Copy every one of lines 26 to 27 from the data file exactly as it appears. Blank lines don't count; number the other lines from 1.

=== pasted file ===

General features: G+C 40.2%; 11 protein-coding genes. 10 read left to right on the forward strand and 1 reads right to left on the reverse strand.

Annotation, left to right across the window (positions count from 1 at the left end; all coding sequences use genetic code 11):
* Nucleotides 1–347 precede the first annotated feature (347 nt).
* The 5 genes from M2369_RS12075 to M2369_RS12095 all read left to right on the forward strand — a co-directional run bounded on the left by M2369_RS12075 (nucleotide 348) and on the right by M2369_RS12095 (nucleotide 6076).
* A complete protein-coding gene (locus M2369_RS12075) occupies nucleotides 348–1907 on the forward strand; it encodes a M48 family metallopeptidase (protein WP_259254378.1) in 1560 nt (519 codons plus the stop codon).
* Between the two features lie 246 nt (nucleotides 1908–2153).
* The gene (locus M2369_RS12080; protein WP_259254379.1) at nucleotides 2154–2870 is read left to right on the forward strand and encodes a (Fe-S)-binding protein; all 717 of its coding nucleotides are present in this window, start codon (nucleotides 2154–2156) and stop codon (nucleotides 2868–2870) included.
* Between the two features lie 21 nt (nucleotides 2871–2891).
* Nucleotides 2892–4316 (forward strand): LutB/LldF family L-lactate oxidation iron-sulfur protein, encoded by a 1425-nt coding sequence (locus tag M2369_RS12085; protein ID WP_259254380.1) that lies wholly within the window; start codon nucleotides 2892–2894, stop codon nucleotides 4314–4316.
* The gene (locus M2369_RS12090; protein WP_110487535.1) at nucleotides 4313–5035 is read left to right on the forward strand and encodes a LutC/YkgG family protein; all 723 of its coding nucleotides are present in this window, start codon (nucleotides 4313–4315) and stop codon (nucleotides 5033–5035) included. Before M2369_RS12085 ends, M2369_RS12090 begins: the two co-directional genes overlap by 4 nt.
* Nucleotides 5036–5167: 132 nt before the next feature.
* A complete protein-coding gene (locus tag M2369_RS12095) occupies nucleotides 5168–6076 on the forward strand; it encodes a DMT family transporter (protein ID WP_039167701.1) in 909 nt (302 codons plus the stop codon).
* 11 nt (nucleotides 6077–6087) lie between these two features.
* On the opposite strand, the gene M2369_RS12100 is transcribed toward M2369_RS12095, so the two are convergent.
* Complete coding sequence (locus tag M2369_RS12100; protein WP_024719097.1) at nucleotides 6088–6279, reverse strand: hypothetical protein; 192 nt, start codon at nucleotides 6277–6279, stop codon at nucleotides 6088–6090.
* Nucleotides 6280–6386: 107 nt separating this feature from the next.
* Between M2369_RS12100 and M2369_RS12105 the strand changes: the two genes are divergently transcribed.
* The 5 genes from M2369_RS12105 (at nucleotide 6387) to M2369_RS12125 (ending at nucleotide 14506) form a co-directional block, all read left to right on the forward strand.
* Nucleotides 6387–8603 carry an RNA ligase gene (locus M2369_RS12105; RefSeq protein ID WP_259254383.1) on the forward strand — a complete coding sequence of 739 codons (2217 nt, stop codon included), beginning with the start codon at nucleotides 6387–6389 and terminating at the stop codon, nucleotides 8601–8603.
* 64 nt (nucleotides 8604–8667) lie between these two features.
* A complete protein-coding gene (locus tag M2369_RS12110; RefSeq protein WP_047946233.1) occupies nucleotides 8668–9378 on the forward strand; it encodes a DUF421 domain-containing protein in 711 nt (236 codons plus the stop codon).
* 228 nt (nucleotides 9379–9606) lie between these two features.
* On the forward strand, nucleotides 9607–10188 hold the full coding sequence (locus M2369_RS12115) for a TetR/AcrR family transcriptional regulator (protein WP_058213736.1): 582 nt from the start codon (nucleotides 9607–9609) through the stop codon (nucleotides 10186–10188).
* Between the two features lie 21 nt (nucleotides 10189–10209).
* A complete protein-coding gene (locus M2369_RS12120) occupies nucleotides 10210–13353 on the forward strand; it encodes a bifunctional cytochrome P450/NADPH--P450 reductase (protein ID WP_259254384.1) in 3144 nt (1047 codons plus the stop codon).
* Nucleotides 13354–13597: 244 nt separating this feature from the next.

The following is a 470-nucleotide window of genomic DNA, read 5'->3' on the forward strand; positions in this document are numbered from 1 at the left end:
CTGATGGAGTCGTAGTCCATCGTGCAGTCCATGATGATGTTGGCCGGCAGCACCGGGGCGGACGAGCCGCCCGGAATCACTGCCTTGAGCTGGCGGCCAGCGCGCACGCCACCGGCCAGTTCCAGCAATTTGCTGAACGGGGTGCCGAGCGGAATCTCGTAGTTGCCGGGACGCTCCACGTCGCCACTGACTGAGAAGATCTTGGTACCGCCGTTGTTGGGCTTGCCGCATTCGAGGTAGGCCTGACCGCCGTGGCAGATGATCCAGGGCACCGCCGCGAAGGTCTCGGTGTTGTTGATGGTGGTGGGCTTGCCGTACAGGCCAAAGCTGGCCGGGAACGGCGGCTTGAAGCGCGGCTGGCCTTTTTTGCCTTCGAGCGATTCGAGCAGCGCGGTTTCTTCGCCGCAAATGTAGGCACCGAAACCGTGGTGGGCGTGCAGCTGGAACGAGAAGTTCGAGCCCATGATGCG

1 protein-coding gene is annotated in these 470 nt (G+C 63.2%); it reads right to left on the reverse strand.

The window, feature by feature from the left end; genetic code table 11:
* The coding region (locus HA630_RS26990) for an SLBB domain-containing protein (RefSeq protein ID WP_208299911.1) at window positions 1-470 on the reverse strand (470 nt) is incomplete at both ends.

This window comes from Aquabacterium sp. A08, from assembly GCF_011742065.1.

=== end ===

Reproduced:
* Nucleotides 13354–13597: 244 nt separating this feature from the next.

The following is a 470-nucleotide window of genomic DNA, read 5'->3' on the forward strand; positions in this document are numbered from 1 at the left end: